cropped view of man drinking whiskey while driving car, blurred foregroundThus, ten years is a good place to start. If there were more than ten years from the time you were previously convicted for an OWI until the date you were arrested for the new OWI, you MAY have an argument that your record was “cleansed” and the State cannot now enhance your current charge.

However, nothing in the law is that easy. Instead, the ten-year cleansing period requires all of your probation, parole, or incarceration from the previous OWI to be completed before the ten year clock starts. In other words, you must have ten years of complete freedom from State supervision (jail, probation, or parole) to qualify.

If you have an old prior OWI conviction and want to know if you qualify for this “cleansing period,” contact the Ikerd Law Firm for a consultation.

Can my vehicle be seized if convicted of an owi in Louisiana?

YES! Louisiana law allows the State to “seize and sale” a vehicle being driven by someone who is convicted of a third or subsequent conviction for operating while intoxicated. La. R.S. 14:98(F).

In our experience, this is rare in most South Louisiana jurisdictions, but it is possible. The prosecuting district attorney must make a motion to do so. If your vehicle is seized and sold, you do not get to keep any of the proceeds of the sale–the State divides up the money between the police and district attorney, among others.

Can a drunk driving conviction in another state be used against me in Louisiana?

YES! Louisiana law expressly states that if you have been convicted of a crime in another state for what Louisiana would consider an OWI, Louisiana will consider that a predicate OWI conviction and can enhance your current charges to a second, third, or fourth offense.

The language of the statute reads: La. R.S. 14:98(C)(1)(e)

C.(1) For purposes of determining whether a defendant has a prior conviction for a violation of this Section, a conviction under any of the following shall constitute a prior conviction:

(e) A law of any state or an ordinance of a municipality, town, or similar political subdivision of another state that prohibits the operation of any motor vehicle, aircraft, watercraft, vessel, or other means of conveyance while intoxicated, while impaired, or while under the influence of alcohol, drugs, or any controlled dangerous substance, or as otherwise provided by R.S. 13:1894.1.

Can I be convicted of operating a vehicle while intoxicated while the car is turned on but in park?

Depends! If the only evidence the State has is that you were in a vehicle that was turned on, whether the driver or passenger side, but the engine was in park, then No! The State must prove you actually “operated” the vehicle at a time when you were intoxicated. See State v. Lindinger, 357 So. 2d 500 (La. 1978). Operating a vehicle sober, parking, and then becoming intoxicated is not sufficient.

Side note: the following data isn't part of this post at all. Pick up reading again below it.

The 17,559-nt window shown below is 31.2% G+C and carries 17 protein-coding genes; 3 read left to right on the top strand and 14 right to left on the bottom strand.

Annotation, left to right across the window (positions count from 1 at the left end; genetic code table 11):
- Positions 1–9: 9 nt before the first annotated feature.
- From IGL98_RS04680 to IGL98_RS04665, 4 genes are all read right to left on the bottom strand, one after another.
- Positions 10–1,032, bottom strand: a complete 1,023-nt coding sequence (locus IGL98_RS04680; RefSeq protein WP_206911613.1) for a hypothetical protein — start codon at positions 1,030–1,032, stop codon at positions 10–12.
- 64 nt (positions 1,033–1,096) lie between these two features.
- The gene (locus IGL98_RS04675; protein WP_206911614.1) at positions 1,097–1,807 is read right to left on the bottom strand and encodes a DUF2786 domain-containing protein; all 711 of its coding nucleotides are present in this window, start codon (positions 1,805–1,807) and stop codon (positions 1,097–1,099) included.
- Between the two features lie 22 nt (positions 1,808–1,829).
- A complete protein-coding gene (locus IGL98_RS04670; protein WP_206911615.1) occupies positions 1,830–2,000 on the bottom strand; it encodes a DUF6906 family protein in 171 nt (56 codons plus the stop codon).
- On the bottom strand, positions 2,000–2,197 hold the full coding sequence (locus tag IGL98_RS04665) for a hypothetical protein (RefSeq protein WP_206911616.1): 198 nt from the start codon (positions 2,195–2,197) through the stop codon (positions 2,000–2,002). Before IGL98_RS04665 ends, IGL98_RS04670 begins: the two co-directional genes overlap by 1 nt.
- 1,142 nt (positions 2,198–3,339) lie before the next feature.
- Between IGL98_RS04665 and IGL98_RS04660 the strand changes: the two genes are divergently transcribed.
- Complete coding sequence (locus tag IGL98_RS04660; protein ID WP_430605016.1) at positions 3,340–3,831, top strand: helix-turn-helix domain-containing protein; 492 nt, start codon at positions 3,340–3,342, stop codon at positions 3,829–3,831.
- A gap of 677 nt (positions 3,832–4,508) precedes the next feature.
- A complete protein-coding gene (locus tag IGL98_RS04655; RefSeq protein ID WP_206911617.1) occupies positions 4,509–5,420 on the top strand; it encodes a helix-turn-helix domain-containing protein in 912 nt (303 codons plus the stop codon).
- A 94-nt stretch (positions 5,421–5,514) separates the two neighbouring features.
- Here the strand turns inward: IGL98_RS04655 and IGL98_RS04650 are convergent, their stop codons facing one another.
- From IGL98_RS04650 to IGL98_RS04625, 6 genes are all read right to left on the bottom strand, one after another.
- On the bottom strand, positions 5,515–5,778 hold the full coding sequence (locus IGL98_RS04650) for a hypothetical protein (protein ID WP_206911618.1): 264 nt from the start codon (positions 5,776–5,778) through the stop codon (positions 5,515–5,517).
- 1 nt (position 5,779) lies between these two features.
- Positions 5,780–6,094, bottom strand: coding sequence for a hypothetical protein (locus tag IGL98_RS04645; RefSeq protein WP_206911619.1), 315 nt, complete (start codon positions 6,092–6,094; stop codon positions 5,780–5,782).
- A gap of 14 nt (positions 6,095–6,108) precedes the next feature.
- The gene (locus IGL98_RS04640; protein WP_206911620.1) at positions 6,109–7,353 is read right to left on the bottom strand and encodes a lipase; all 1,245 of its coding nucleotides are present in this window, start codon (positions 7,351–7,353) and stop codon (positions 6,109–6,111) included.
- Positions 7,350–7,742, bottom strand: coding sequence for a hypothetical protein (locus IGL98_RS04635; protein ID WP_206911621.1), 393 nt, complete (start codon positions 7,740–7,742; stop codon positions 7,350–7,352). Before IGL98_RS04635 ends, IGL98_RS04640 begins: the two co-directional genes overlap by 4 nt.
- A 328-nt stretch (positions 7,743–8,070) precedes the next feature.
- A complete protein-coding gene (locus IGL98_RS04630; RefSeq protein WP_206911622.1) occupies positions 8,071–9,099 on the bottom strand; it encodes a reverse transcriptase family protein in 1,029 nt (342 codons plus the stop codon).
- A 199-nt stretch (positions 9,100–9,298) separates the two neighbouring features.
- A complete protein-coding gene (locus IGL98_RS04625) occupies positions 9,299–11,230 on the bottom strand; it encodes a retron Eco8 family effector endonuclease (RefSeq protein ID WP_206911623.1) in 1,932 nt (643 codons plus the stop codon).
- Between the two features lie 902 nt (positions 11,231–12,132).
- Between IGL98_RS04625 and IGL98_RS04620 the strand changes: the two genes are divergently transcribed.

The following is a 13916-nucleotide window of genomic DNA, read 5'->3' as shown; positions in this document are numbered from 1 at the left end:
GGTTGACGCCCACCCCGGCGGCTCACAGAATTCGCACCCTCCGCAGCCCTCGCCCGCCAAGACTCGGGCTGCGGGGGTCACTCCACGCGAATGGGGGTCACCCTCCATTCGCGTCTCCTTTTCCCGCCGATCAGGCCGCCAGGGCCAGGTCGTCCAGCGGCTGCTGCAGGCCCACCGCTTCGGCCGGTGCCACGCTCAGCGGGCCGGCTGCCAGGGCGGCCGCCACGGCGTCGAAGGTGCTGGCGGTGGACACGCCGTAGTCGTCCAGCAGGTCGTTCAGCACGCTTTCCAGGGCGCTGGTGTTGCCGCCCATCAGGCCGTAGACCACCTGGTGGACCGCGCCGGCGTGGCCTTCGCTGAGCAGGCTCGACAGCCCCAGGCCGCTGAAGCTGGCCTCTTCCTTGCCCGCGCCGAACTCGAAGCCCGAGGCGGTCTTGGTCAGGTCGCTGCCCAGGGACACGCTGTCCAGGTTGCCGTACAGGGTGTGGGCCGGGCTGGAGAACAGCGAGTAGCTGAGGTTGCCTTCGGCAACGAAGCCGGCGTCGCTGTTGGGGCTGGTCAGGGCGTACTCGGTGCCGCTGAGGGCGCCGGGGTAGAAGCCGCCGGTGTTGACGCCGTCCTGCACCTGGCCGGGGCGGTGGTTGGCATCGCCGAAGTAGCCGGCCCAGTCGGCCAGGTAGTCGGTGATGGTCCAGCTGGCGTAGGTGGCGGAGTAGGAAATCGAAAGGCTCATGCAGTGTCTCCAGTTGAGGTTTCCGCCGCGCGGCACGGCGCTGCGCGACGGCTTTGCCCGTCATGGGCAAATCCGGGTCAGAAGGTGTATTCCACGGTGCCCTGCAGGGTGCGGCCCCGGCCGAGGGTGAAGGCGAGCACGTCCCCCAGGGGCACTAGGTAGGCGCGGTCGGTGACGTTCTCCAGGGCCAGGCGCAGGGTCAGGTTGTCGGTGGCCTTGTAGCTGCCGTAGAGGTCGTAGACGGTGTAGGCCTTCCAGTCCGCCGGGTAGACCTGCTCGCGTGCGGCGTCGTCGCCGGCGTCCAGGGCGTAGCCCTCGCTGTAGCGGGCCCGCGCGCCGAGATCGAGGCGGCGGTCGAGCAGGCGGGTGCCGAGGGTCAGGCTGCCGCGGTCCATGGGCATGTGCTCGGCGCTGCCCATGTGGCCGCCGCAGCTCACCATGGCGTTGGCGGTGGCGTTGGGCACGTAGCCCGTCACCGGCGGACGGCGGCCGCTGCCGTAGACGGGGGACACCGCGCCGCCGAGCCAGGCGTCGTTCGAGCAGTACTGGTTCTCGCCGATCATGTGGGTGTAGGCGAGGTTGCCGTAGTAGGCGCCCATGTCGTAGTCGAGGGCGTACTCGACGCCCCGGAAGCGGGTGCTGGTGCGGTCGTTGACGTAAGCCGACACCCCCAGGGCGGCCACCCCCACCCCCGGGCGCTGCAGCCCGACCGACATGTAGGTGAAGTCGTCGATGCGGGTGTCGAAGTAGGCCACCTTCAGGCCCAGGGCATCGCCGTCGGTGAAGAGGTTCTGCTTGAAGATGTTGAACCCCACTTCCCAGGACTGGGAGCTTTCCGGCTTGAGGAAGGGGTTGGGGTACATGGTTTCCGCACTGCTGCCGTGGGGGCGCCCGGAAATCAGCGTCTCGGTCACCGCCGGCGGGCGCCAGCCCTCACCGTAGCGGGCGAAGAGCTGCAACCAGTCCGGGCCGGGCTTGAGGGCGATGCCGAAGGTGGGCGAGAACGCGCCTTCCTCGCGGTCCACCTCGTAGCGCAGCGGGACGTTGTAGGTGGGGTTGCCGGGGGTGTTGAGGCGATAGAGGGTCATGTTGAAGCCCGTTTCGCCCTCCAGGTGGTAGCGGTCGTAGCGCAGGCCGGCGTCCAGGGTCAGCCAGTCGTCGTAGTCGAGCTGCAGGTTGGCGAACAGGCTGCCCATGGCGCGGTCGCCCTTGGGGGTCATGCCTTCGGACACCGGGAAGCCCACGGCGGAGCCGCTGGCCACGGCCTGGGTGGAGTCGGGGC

Chad Ikerd has won cases like this in court by convincing prosecutors to drop the charges. Specifically, a former client came to Lafayette for work.

He arrived late the night before a conference and was short on cash. Instead of paying for a hotel, he decided to find a place to eat and drink for dinner and sleep in his car overnight. The restaurant was next to his office. In the middle of the night, the police approached his car, which was running to keep him cool. He was arrested for OWI 3rd. After weeks of discussion with the prosecution, including presenting caselaw, the State agreed to dismiss the charges.

Every case is different. If the police had seen him drive the vehicle from the restaurant to another parking lot, while intoxicated, that may have been a crime.

If you find yourself in a similar situation, contact the Ikerd Law Firm today to discuss your options.


The Importance of Legal Representation – Experienced Drunk Driving Defense to Protect Your Rights and Freedom

If you have been charged with DUI, DWI, or OWI, it is important to seek the assistance of an experienced criminal defense lawyer as soon as possible.

At the Ikerd Law Firm, Chad Ikerd can help you understand the charges against you, the potential penalties, and your rights under the law. Chad can also help you build a defense against the charges and protect your rights.

We have the knowledge and resources to effectively defend against DUI, DWI, and OWI charges. We understand the complex laws and procedures surrounding these charges and will work tirelessly to protect your rights and defend your freedom.

Contact us today to schedule a consultation and learn more about how we can help you.